We took my sister shopping, to the big Framer's Market in Halifax and went hunting for shells out at St. Lawrence beach (the freezing waters of the North Atlantic are only suitable for the most intrepid of swimmers). 

Looking inland from St Lawrence Beach.

 Donna and Duff on their deck.

We did manage to spend an afternoon with our friends Donna and Duff Evers. It is always such a treat to see Donna's garden!

A view of the terrace.

Pink peony with Astilbe and what I believe is a Japanese Iris in the distance.

I was also able to visit with Jacquie Jordan and see how her new garden is coming along (You may remember the post on her previous garden from earlier this year). Jacquie had lost her little dog named Valentine, but happily, we got to meet the newest member of the family.

Jacquie's new pup.

Jacob's Ladder or Polemonium

The property is smaller and much more manageable than her previous garden. The front yard generally gets full sun, while the back garden finds a home on the edge of shady woodland. It was impressive to see how much Jacquie had accomplished in just over a year!

A Japanese Maple in Jacquie's garden.

The back of Jacquie's property is a woodland overlooking a lake.

We made a spur-of-the-moment visit to Harbourview Daylilies, a nursery and display garden specializing in daylilies and Japanese Irises. Set into the rocky hillside, the nursery offers fantastic views of the Musquodoboit Harbour.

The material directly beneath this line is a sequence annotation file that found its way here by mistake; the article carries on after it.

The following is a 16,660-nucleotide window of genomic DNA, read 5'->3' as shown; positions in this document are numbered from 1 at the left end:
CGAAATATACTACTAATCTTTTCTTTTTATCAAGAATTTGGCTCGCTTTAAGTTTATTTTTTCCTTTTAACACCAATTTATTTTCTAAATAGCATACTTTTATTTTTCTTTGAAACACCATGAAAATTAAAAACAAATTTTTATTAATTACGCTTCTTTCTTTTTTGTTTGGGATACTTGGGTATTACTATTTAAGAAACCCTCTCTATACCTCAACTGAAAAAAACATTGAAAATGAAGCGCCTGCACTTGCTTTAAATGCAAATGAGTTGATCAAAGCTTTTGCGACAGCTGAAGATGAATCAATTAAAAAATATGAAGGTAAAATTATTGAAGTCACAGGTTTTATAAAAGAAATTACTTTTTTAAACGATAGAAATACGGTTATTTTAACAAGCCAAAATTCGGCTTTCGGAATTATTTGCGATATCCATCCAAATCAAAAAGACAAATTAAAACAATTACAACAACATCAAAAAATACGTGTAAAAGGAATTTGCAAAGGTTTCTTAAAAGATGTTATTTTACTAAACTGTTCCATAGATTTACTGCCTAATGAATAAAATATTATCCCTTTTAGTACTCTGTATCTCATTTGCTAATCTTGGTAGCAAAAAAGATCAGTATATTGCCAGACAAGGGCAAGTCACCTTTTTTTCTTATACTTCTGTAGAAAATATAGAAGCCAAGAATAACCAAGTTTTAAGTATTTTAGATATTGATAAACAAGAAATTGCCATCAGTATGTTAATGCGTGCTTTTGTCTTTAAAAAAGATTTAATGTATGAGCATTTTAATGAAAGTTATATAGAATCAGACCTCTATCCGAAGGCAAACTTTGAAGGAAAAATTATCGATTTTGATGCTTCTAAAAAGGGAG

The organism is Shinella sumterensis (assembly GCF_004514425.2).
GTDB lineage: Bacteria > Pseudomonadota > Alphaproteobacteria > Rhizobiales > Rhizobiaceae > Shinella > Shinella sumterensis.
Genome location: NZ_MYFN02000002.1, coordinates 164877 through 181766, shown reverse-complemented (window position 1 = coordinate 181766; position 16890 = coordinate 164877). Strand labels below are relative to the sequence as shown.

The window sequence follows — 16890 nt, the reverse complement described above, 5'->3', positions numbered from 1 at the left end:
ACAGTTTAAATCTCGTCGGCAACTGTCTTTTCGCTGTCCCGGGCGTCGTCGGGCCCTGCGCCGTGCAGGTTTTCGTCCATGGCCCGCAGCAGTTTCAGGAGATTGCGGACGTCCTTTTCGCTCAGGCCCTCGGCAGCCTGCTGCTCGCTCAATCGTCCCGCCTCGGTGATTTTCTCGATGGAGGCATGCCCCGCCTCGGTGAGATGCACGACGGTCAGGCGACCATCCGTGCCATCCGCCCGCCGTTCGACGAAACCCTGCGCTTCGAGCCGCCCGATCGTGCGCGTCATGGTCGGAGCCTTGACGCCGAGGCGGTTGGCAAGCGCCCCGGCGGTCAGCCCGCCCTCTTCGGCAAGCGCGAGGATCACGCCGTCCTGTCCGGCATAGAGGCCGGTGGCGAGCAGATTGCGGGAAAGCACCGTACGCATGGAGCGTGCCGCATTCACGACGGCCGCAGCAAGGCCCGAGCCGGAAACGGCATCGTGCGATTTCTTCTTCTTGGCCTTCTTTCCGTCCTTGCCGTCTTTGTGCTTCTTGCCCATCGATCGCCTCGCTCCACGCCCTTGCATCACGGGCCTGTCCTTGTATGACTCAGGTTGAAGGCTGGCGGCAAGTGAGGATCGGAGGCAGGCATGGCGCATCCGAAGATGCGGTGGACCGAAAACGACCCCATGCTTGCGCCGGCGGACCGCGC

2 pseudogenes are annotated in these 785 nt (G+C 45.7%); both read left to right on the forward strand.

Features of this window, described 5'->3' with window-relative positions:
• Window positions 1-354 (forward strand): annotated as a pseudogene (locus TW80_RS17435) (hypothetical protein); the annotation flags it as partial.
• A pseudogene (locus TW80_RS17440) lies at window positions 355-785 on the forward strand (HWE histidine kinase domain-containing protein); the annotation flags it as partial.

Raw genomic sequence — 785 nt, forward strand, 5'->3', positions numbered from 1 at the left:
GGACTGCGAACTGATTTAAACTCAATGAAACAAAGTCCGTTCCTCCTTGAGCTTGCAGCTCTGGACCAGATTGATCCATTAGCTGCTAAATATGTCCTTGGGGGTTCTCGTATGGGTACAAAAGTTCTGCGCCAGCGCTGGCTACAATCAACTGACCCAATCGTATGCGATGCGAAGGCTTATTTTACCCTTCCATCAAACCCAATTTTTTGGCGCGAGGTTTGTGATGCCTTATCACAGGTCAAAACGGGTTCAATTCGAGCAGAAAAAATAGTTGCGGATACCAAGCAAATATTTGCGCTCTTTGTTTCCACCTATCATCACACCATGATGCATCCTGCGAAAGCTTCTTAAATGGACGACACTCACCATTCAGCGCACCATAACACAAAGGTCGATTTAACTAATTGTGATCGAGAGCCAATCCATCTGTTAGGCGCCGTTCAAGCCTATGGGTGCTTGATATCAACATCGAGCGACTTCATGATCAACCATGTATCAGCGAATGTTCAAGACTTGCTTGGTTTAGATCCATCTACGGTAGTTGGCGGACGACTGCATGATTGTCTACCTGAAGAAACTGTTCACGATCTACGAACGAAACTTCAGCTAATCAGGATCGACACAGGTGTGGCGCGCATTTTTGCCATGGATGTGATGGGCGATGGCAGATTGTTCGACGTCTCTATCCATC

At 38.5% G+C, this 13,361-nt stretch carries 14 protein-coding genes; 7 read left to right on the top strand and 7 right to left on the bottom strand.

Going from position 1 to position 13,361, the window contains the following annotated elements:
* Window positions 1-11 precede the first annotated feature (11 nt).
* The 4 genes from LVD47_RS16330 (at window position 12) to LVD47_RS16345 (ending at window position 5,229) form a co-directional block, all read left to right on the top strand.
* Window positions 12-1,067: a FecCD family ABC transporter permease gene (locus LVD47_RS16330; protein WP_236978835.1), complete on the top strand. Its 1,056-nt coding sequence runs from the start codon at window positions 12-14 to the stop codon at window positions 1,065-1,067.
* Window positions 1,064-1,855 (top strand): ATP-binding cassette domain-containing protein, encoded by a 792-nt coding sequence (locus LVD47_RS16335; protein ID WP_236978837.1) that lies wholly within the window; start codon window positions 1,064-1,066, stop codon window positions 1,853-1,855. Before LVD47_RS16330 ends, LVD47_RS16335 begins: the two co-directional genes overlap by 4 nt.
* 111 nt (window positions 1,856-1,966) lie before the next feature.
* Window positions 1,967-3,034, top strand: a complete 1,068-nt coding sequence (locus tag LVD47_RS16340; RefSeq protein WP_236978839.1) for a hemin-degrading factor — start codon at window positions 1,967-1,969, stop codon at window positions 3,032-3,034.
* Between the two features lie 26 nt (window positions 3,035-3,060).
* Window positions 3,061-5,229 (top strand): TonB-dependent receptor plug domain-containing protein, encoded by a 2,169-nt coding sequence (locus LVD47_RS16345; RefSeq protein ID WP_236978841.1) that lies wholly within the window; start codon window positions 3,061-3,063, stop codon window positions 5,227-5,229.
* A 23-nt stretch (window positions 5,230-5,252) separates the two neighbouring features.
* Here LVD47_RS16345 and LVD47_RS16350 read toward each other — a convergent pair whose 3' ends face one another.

A more formal part of the garden.

 These Lupins had gone to seed, but I thought the fuzzy seedpods were beautiful.

I am sure lots of topsoil was brought in to create the gardens on this rocky hillside garden. Beyond the trees, you can see the Musquodoboit Harbour.

Ferns love the abundant rainfall.

We varied our return trip to work in a visit to Les Jardin de Métis or Reford Gardens as it is known in English. To get there, we went up through New Brunswick and crossed through a mountain pass to reach the south shore of the St. Lawrence River. North of Quebec city, highway 132 follows a winding river through the rocky cliffs. Again the views were amazing!

We stopped for the night in nearby Mont-Joli and had dinner at a restaurant overlooking the St. Lawrence. One of the town's more unusual landmarks was an artwork called "Le Grand Rassemblement" (The Great Gathering in English) by a painter and sculptor Marcel Gagnon. This piece features one hundred life-sized figures emerging from the inky-blue waters of the river.

The house ay Reford Gardens was once a summer hunting and fishing lodge.

The porch with plenty of casual seating for relaxing vacationers.

Seeing Reford Gardens, a traditional English-style garden famous for its blue poppies, has been on my wishlist for years. The garden was created at the summer home of Elsie Reford, the wife of a wealthy Montreal shipping magnate. This private garden was first opened to the public in 1962.

I promise to do a more detailed post in the future, but here is a little preview of this magnificent garden.

 Feathery Dianthus

The garden called "The Long Walk".

As well as more traditional flowerbeds, there is a large wooded area and shade gardens.

Our trip was not the most relaxing of vacations, but we still had a wonderful time. To mix things up, next summer I think we will plunk ourselves in one place and stay there the whole time!

P.S. There is still a couple of days to enter the latest book draw.


  1. Nice that you got to Reford Gardens. We stopped there in Oct. 3 yrs ago en route to the Gaspe and it was lovely in the fall, but would go back again to see the summer flowers. Gorgeous pics as always!